It’s incredibly hard for a teenage girl to maintain her integrity by telling the truth about her sexuality in the face of social pressure. In my day, there was rarely any objective evidence, but rumours abounded. When numerous classmates asked me whether it was true that I had “done it” with the boy who was bragging about this, I denied it. Admitting it would have opened up an abyss of shame in which I was afraid of being trapped for the rest of my life. Then, when boys asked me why most girls lie so much about what they really want and what they’ve really done, I cringed. I didn’t want to be a liar or a hypocrite, but I didn’t see any viable alternative.

Let’s think about sexual hypocrisy with regard to Scarlet and the boys from the party. Did the boys acquire terrible reputations at school because they were recognizable from the video on YouTube? Did anyone propose that the person who recorded the event without Scarlet’s consent (and who might not have been a participant) should be convicted of a crime?

I would like to see a talk show with a different focus on the Teenage Sex-Party and its aftermath. Who were the ringleaders of the smear campaign against Scarlet, and why was no one talking about appropriate penalties for them? Where were the parents of these underage thugs? How many of them will grow up to become sexual bullies at work? Will any of them become police officers who use their power to abuse or even kill innocent civilians?

Something is definitely rotten in Denmark, so to speak. And it’s not a loss of sexual purity among young women.

Jean Roberta

Jean Roberta once promised her parents not to use their unusual family name for her queer and erotic writing, and thus was born her thin-disguise pen name. She teaches English and Creative Writing in a university on the Canadian prairies, where the vastness of land and sky encourage daydreaming. Jean immigrated to Canada from the United States as a teenager with her family. In her last year of high school, she won a major award in a national student writing contest. In 1988, a one-woman publisher in Montreal published a book of Jean’s lesbian stories, Secrets of the Invisible World. When the publisher went out of business, the book went out of print. In the same year, Jean attended the Third International Feminist Book Fair in Montreal, where she read a call-for-submissions for erotic lesbian stories. She wrote three, sent them off, and got a letter saying that all three were accepted. Then the publisher went out of business. In 1998, Jean and her partner acquired their first computer. Jean looked for writers’ groups and found the Erotic Readers & Writers Association, which was then two years old! She began writing erotica in every flavor she could think of (f/f, m/f, m/m, f/f/m, etc) and in various genres (realistic contemporary, fantasy, historical). Her stories have appeared in anthology series such as Best Lesbian Erotica (2000, 2001, 2004, 2005, 2006, 2007, 2009, Volume 1 in new series, 2016), Best Lesbian Romance (2014), and Best Women's Erotica (2000, 2003, 2005, 2006) from Cleis Press, as well as many others. Her single-author books include Obsession (Renaissance, Sizzler Editions), an erotic story collection, The Princess and the Outlaw: Tales of the Torrid Past (Lethe Press), and The Flight of the Black Swan: A Bawdy Novella (Lethe, also in audio). Fantasy stories by Jean include “Lunacy” in Journey to the Center of Desire (erotic stories based on the work of Jules Verne) from Circlet Press 2017, “Green Spectacles and Rosy Cheeks” (steampunk erotica) in Valves & Vixens 3 (House of Erotica, UK, 2016), and “Under the Sign of the Dragon” (story about the conception of King Arthur) in Nights of the Round Table: Arthurian Erotica (Circlet 2015). This story is now available from eXcessica (http://excessica.com). Her horror story, “Roots,” first published in Monsters from Torquere Press, is now in the Treasure Gallery of the Erotic Readers and Writers Association. With Lethe Press publisher Steve Berman, she coedited Heiresses of Russ 2015 (Lethe), an annual anthology of the year’s best lesbian speculative fiction. Her realistic erotic novel, Prairie Gothic: A Tale of the Old Millennium, was published by Lethe in September 2021. Jean has written many reviews and blog posts. Her former columns include “Sex Is All Metaphors” (based on a line in a poem by Dylan Thomas) for the Erotic Readers and Writers Association, July 2008-November 2010. The 25 column pieces can still be found in the on-site archives and in an e-book from Coming Together, www.eroticanthology.com. Jean married her long-term partner, Mirtha Rivera, on October 30, 2010. Links: www.JeanRoberta.com http://eroticaforall.co.uk/category/author-profiles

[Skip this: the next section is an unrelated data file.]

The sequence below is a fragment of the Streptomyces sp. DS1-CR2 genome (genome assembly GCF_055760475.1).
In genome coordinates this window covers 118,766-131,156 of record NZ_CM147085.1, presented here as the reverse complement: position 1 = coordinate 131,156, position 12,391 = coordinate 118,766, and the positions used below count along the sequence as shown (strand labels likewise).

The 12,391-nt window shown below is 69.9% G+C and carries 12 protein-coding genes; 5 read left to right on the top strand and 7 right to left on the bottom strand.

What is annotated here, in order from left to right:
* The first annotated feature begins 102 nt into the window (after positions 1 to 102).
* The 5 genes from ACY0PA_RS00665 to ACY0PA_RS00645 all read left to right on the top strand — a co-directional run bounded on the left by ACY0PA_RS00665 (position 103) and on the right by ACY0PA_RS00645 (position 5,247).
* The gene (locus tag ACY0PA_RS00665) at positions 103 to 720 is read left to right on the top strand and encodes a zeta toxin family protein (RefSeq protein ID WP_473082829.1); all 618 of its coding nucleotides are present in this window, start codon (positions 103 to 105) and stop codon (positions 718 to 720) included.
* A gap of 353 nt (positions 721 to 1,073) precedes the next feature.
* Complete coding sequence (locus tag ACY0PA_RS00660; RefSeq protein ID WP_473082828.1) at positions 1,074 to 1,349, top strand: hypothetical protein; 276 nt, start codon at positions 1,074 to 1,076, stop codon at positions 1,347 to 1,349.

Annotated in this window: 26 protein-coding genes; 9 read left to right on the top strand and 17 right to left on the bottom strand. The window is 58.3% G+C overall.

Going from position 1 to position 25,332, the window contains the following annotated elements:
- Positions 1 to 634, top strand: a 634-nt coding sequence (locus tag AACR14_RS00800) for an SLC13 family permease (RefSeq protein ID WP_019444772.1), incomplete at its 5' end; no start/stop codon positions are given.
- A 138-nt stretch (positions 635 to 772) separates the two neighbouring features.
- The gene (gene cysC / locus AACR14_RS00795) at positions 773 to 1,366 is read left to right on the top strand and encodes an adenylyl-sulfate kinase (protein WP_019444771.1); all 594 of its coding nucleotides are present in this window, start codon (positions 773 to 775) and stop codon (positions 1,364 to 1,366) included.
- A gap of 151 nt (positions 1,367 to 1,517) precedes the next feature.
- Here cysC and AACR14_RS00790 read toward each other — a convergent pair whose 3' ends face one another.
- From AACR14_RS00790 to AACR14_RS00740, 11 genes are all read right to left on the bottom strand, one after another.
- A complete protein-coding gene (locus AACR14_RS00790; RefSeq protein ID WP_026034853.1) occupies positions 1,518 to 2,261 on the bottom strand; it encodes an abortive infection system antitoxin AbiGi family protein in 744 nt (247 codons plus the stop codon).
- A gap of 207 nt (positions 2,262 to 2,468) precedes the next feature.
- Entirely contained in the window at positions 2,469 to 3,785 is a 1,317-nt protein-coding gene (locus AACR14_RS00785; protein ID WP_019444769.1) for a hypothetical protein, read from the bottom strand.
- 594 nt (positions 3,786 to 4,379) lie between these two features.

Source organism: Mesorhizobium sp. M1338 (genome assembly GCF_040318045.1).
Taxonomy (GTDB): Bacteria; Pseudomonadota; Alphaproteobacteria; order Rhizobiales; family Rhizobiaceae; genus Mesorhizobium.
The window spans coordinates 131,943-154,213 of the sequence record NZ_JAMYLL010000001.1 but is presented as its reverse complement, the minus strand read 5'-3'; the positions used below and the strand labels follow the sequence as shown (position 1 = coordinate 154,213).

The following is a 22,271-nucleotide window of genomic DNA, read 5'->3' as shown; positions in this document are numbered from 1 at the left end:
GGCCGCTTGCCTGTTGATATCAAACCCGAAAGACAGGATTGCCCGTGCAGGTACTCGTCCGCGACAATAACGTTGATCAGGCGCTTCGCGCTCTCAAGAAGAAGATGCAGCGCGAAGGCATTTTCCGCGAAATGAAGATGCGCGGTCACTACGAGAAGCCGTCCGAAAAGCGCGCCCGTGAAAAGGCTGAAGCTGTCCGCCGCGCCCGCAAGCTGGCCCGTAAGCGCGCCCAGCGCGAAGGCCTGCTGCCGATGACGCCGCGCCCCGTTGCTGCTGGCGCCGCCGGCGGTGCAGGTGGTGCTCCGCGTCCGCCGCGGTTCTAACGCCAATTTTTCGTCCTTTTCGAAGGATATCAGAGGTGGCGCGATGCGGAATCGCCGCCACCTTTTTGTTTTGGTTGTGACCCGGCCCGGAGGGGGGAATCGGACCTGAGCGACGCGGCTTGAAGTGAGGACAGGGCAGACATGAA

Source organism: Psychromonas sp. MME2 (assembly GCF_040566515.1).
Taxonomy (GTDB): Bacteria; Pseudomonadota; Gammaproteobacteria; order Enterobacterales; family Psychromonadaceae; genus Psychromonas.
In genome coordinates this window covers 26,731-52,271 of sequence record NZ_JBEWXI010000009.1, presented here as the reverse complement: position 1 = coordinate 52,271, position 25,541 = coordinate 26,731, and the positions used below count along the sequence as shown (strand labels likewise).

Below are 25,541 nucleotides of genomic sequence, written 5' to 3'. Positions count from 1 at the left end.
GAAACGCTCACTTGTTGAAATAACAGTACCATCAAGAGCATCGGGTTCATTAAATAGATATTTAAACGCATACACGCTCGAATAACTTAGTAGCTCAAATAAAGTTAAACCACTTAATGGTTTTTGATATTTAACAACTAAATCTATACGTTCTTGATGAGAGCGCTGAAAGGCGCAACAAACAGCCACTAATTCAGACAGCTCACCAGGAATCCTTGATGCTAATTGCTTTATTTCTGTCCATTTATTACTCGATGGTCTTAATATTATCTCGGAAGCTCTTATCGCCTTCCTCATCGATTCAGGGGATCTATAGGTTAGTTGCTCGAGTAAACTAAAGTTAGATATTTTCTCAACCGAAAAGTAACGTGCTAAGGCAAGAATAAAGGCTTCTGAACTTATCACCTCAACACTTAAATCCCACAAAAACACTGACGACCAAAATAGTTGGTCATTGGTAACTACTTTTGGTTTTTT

1. Reuben

    Interesting article. It's remarkable how persistent these misguided notions can seem to be, of women being somehow more blameworthy than men when it comes to sexual indiscretions, or somehow more impure in their desire for sexual adventure and discovery.